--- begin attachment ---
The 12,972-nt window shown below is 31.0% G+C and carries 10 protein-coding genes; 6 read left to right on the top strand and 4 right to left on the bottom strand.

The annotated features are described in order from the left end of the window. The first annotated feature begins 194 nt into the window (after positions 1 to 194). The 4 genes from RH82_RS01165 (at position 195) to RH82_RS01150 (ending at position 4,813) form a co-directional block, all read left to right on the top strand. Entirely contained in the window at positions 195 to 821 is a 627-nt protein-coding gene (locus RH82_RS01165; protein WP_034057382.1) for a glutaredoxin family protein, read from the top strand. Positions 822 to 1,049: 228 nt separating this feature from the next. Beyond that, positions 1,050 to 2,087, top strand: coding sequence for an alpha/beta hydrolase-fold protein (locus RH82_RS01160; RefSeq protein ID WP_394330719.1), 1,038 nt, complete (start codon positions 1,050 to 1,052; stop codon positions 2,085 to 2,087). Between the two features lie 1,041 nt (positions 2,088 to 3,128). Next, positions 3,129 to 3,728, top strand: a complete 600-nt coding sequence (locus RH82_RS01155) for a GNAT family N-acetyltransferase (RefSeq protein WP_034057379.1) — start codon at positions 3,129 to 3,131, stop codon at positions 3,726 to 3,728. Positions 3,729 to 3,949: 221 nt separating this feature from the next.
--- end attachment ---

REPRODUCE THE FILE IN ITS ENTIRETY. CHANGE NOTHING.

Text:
The 12,972-nt window shown below is 31.0% G+C and carries 10 protein-coding genes; 6 read left to right on the top strand and 4 right to left on the bottom strand.

The annotated features are described in order from the left end of the window. The first annotated feature begins 194 nt into the window (after positions 1 to 194). The 4 genes from RH82_RS01165 (at position 195) to RH82_RS01150 (ending at position 4,813) form a co-directional block, all read left to right on the top strand. Entirely contained in the window at positions 195 to 821 is a 627-nt protein-coding gene (locus RH82_RS01165; protein WP_034057382.1) for a glutaredoxin family protein, read from the top strand. Positions 822 to 1,049: 228 nt separating this feature from the next. Beyond that, positions 1,050 to 2,087, top strand: coding sequence for an alpha/beta hydrolase-fold protein (locus RH82_RS01160; RefSeq protein ID WP_394330719.1), 1,038 nt, complete (start codon positions 1,050 to 1,052; stop codon positions 2,085 to 2,087). Between the two features lie 1,041 nt (positions 2,088 to 3,128). Next, positions 3,129 to 3,728, top strand: a complete 600-nt coding sequence (locus RH82_RS01155) for a GNAT family N-acetyltransferase (RefSeq protein WP_034057379.1) — start codon at positions 3,129 to 3,131, stop codon at positions 3,726 to 3,728. Positions 3,729 to 3,949: 221 nt separating this feature from the next.